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The new Royal Opera House exterior (Photo: Luke Hayes)

Royal Opera House

Marcelino SambéPrincipal DancerThe Royal Ballet at the Royal Opera House 

What your journey been like from theatre’s closing to reopening?  

It was quite challenging because, as dancers, we train every day from 9 in the morning until 11 at night because we have the performances plus, we train the whole day for current and future productions. Once you are in shape, it’s very hard for you not to be in shape because you work so many hours. During the pandemic, we were so well supported by The Royal Opera House with Zoom ballet classes every day, we had a nutritionist, we did Pilates, so it was an amazing way to keep fit. But obviously nothing really compares to being at that theatre, which we call home. 

How is being Back On Stage for you?  

Yesterday, I had an amazing chance to be on stage again doing a full story ballet, which is what I love telling. I love being an actor-dancer. We can tell a story, that’s what the Royal Ballet is really known for, and that’s why people join the company because it’s such a storytelling company. To be in those sets and in the clothes, to be able to immerse yourself into a new parallel world is such a good feeling, it’s why I became a ballet dancer. 

What have you missed most about live performance?  

The expectation. I think there’s such a sense of expectation that you don’t get in real life, it’s all about the moment – that specific time and partner, the lights and crew, the costume people and the people you interact with. There’s such a buzz – the expectation of the curtain opening. There’s nothing quite like that in my life. That exuberant buzz as the curtains open and you hear that noise. You can feel the expectation from the audience, which you don’t get it when the auditorium is empty.

 

Stephanie Wake-Edwards, Singer, The Royal Opera House Jette Parker Young Artists Programme

What has the journey been like to get back to theatres opening? 

Well, the whole time everything was locked down, I was still working. So, we did loads of recorded content. We did live streams. And the whole time I was locked down I was still having lessons and coaching via Zoom. So, I was still working on my languages and still having singing lessons and coaching. As soon as we could open again, we did concerts from the mainstage that were streamed on BBC Four. We did stuff like that. And we did a whole production on the mainstage that was just made for film.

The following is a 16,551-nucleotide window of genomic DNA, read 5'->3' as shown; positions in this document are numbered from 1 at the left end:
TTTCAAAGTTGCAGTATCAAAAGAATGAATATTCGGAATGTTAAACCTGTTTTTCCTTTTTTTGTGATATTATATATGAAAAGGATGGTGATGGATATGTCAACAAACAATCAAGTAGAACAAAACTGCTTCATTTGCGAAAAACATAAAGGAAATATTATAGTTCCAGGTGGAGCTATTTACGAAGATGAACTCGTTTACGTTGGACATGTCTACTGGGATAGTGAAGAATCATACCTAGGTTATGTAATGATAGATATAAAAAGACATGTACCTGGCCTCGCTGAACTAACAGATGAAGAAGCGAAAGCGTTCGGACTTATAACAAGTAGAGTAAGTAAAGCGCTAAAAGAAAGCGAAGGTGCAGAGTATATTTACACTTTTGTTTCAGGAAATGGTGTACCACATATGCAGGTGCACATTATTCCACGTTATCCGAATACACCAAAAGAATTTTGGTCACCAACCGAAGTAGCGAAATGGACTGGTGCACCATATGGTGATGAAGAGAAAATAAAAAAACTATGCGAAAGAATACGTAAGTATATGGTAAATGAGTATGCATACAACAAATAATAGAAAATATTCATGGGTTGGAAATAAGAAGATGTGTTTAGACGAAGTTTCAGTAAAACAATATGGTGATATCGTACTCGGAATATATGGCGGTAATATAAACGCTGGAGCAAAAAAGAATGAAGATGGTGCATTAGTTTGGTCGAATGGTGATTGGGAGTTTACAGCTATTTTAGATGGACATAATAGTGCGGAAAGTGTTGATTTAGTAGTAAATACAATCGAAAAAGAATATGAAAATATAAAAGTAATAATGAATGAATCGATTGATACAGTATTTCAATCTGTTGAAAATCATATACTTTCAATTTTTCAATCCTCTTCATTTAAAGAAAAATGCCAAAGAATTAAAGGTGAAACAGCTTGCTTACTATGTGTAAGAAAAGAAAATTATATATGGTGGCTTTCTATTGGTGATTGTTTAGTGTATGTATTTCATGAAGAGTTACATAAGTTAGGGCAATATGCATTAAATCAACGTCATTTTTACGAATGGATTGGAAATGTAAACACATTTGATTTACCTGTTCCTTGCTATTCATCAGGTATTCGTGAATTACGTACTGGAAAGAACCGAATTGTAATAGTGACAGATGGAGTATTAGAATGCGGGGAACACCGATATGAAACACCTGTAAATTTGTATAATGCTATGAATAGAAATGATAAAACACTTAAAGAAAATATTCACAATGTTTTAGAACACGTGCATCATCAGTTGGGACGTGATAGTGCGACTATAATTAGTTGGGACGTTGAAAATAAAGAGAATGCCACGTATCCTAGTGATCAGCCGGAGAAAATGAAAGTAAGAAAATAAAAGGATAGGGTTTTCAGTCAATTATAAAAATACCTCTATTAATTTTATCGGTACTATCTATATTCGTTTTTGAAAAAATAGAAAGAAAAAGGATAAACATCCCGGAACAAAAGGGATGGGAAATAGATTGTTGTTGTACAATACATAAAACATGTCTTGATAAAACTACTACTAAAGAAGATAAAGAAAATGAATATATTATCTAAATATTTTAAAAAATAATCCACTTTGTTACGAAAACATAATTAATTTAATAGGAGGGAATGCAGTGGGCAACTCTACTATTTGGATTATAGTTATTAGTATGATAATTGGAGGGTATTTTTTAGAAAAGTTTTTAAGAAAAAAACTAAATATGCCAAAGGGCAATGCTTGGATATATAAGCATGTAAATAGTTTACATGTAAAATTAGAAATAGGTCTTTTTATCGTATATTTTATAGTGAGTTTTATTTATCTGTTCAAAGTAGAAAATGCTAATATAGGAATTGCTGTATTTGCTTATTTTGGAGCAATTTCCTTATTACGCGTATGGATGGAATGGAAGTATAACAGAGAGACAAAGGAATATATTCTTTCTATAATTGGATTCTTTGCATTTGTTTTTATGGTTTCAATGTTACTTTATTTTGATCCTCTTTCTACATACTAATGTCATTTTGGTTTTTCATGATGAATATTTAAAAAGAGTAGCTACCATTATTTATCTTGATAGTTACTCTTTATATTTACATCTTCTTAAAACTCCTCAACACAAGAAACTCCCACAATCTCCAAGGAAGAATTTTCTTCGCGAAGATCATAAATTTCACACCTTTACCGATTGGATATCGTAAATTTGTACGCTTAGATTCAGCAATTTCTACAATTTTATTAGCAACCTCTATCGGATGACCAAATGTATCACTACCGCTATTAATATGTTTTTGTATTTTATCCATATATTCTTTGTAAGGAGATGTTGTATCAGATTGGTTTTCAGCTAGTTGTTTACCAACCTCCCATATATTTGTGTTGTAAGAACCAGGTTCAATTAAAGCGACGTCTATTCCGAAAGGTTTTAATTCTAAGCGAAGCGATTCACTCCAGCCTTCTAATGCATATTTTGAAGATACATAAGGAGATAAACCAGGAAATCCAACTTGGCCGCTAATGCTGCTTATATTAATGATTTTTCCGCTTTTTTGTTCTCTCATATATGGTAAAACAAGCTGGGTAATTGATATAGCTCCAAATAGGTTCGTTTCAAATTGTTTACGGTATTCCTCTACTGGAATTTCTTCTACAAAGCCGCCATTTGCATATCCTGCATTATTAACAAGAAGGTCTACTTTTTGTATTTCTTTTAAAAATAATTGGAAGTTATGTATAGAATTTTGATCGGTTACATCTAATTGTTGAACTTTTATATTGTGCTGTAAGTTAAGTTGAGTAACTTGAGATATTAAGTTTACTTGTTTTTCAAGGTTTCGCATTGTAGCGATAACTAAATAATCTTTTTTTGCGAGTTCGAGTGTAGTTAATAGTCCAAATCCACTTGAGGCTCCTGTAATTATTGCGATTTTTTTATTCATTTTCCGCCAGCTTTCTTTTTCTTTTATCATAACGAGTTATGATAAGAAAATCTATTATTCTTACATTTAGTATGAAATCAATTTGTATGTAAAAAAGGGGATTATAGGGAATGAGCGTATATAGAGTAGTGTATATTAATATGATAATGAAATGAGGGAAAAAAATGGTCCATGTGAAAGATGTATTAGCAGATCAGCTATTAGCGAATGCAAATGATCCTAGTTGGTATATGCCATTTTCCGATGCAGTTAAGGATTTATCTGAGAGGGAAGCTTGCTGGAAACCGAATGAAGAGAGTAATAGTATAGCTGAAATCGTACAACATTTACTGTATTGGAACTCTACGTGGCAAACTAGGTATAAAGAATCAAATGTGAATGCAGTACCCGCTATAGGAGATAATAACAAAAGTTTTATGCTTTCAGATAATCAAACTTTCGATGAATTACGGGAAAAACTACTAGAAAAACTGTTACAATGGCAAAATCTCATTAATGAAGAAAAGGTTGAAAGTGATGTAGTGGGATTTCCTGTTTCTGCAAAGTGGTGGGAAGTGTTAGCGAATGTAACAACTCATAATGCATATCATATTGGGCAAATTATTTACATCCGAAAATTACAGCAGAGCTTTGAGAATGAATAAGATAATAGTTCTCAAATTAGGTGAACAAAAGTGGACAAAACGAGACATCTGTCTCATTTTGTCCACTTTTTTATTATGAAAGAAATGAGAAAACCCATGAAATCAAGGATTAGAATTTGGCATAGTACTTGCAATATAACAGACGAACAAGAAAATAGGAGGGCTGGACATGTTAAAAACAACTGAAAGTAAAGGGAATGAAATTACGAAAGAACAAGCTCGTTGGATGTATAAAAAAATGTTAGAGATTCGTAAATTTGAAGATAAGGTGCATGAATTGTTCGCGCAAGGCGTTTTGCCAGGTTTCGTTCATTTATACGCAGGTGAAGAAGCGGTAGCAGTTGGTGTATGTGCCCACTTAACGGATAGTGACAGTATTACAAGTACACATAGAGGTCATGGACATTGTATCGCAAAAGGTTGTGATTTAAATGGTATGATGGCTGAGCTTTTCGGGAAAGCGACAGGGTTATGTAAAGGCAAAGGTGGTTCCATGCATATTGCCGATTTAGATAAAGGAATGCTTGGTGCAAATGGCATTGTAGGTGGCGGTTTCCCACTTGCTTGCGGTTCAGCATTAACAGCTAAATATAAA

So it was like all these new skills that we learned that you would never normally have to do as an opera singer. It was really rewarding because I learned all these things that I wouldn’t normally have had to do. But there’s nothing like coming back and there being actual human hands clapping. 

How is it being back on stage? 

Yeah, there’s nothing like it. Because it’s literally gone from like nought to a million since August. I’ve been back since August, with everything being opened up again. And I’ve already done a whole production and I’m already on my third show of another production, so I haven’t stopped and it’s almost like when I first started in 2019. But I only had about six months of that kind of hectic lifestyle and now I’m just trying to recalibrate and get used to performing that much again. And then, because it’s a different kind of nerves with the camera than it is with humans. Cameras aren’t that bad, but with actual humans like you’d start getting the jitters again. I got used to cameras, and you’re just like well, no one’s really here, yeah. And if it goes terribly, I’m sure they can delete it, you know? And this is the live stream! 

So, what did you miss most about live performance? 

It’s just that you can’t recreate the feeling of having people in a room and working all together and doing rehearsals without masks and stuff like that. You don’t really know how the other person is truly emoting until you’ve got your masks off. And that’s normally really late in the process. It’s also made me realise how much your eyes actually… you can read from someone’s eyes and you can really see a scene. 

It’s just the people in the room, the atmosphere. Feeling people enjoying it as well, feeling people want to be there – and I do feel like people want to be there even more now. The applause that you’re getting is like, ridiculous. Everyone’s taken on a new feeling of hashtag-gratitude, you know what I mean? I don’t like to say it, but I think everyone is just like so happy that that people are coming and that people still want to see you sing.